- Shares of Box have been among the few enterprise software stocks to enjoy gains this year, yet outperformance in 2023 is likely to continue.
- In its most recent quarter, Box accelerated constant-currency billings to 20% y/y growth, which is a very positive growth indicator.
- At the same time, the company also hit record pro forma operating margins.
- The company is still modestly valued at <4x FY24 revenue.
There are very few tech companies, let alone in the enterprise software space, that have not seen massive declines in share price this year. Box (NYSE:BOX) stands alone as a rare exception: the file storage and sharing company has seen its stock rise by ~15% this year, a testament both to its modest valuation as well as the recession-proof, recurring nature of its enterprise business.
Despite its relative outperformance this year, I continue to hold onto my view that Box will continue to beat the broader market indices in 2023:
Box remains a core holding in my portfolio, and I am still bullish on the name despite already capturing nice gains on it this year. In my view, the company continues to enjoy secular tailwinds from the proliferation of remote/hybrid work and distributed teams (necessitating an enterprise-grade file sharing and collaboration solution like Box), and additional products like e-sign that are natively embedded into Box’s core functionality will continue to drive growth for years to come. In addition, once installed and an entire company’s files live on Box’s servers, it becomes very difficult to replace Box with another competing solution: making its ARR base quite stable and secure.
Here is my full bull case for Box:
- Box’s product portfolio expansion has led to a $74 billion market – Despite competition, Box cites a massive $74 billion market across storage, content collaboration, and data security. That’s a big enough space for multiple incumbents, and also suggests Box is only currently ~2% penetrated into this overall market. Recent portfolio additions like Box Sign have greatly expanded Box’s potential.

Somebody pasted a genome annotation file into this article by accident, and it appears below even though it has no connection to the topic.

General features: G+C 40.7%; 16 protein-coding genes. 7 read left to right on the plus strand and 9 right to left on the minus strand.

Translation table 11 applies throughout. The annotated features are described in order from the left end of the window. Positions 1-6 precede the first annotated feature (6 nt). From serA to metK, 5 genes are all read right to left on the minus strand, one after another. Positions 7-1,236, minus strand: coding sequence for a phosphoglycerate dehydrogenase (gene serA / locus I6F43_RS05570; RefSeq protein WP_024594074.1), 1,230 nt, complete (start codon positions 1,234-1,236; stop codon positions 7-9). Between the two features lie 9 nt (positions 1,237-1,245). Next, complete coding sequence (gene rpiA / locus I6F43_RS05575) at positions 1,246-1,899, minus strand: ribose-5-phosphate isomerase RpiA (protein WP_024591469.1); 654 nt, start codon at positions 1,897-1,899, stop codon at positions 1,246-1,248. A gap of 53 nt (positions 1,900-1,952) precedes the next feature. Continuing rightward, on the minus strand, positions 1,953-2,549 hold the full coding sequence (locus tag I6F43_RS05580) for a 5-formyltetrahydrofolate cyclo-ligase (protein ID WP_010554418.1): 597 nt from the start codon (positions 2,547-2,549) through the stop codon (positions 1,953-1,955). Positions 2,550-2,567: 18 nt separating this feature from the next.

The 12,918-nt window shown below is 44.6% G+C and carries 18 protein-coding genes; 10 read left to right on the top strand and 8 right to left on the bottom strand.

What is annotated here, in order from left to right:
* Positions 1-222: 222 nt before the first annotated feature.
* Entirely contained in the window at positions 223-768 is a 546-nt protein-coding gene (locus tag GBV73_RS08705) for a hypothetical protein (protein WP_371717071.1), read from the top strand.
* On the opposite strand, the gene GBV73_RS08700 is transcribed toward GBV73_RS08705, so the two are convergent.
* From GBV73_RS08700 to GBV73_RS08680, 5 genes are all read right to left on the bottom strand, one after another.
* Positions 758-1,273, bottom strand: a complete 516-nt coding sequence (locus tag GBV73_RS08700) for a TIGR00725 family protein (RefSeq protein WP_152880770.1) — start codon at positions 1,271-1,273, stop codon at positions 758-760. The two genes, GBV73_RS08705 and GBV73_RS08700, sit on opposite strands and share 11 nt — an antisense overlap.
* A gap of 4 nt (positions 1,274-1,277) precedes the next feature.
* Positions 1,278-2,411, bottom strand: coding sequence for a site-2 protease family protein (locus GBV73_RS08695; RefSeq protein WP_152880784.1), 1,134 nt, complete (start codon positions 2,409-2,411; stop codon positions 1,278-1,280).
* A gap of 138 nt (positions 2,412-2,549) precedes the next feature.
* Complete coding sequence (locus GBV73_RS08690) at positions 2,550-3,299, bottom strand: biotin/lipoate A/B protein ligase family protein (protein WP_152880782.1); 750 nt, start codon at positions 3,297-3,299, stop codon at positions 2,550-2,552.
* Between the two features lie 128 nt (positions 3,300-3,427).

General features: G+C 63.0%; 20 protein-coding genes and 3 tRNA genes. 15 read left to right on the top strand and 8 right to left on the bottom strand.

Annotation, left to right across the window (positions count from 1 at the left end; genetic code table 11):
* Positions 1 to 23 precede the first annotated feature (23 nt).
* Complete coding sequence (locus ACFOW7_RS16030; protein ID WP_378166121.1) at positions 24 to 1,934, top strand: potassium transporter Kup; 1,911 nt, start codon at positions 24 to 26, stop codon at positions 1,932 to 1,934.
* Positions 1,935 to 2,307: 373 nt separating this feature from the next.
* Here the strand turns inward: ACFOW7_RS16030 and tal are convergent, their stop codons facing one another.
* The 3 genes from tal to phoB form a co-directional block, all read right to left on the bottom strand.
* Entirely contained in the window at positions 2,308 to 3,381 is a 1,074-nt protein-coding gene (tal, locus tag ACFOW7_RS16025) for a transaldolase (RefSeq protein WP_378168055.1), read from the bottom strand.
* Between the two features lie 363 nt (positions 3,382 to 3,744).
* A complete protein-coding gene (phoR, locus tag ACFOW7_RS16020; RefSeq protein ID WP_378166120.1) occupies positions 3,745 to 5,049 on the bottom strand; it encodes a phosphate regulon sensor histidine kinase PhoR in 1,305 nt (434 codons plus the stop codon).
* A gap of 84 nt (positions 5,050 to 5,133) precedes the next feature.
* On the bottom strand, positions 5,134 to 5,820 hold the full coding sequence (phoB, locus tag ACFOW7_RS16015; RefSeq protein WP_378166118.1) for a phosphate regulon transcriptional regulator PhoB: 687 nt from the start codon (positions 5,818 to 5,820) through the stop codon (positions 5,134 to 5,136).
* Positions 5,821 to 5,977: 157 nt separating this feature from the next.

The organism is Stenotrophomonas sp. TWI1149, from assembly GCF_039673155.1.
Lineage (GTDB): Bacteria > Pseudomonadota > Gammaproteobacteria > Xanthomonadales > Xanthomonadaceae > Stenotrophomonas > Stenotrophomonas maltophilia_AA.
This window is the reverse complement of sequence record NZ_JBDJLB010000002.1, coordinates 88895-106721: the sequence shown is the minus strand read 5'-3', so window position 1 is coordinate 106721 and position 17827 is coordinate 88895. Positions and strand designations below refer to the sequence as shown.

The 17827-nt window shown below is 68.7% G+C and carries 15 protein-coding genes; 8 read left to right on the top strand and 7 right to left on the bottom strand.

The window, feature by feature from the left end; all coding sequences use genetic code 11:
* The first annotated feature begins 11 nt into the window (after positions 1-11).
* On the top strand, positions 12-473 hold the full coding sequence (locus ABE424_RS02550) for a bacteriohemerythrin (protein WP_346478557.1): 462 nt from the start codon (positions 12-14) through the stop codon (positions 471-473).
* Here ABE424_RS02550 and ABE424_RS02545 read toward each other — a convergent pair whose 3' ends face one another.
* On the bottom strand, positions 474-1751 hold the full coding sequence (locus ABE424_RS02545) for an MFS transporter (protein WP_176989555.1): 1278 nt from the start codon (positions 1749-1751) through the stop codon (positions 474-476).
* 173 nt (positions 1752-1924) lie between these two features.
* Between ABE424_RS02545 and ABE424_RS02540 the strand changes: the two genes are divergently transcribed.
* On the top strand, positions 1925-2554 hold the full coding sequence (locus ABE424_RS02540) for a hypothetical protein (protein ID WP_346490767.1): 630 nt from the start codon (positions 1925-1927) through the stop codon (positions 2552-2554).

- Multi-product strategy is winning – Now roughly half of Box’s new deal bookings come from Box Suites customers who are purchasing more than one Box product. Additions like Box Sign continue to pave the way for incremental revenue growth.
- Founder-led – Though many Silicon Valley startups have been passed over from their founders to professional CEOs, Box remains led by its co-founders Aaron Levie and Dylan Smith as CEO and CFO, respectively.
- Enterprise orientation – Of all of its well-known competitors, Box is the only company that is enterprise-focused. The company touts its security features plus advanced capabilities like Box Skills as key distinguishers versus the likes of Dropbox.
- Growth plus profitability in one package – Box touts “growth + FCF margin” as its key metric for balancing revenue and profitability; and this has marched steadily upward to 33% in FY22. Box hopes to hit 44% by FY25.
- Possibility of an acquisition – Buyout speculation started brewing for Box in 2021, and chatter on Dropbox picked up in 2022 as well. Though a deal may not be imminent, the company’s product fits neatly into one of the other software giants’ portfolios (Salesforce (CRM) or Oracle (ORCL)) and its free cash flow also makes it an accretive target.
Box also remains quite modestly valued. At current share prices near $31, Box trades at a market cap of $4.40 billion. After we net off the $402.7 million of cash and $368.9 million of debt on Box’s most recent balance sheet, the company’s resulting enterprise value is $4.37 billion.
Meanwhile, for FY24 (the fiscal year for Box ending in January 2024), Wall Street analysts have a consensus revenue and EPS estimate of $1.10 billion (+10% y/y) and $1.47 (+27% y/y) respectively (data from Yahoo Finance). This puts Box’s valuation multiples at: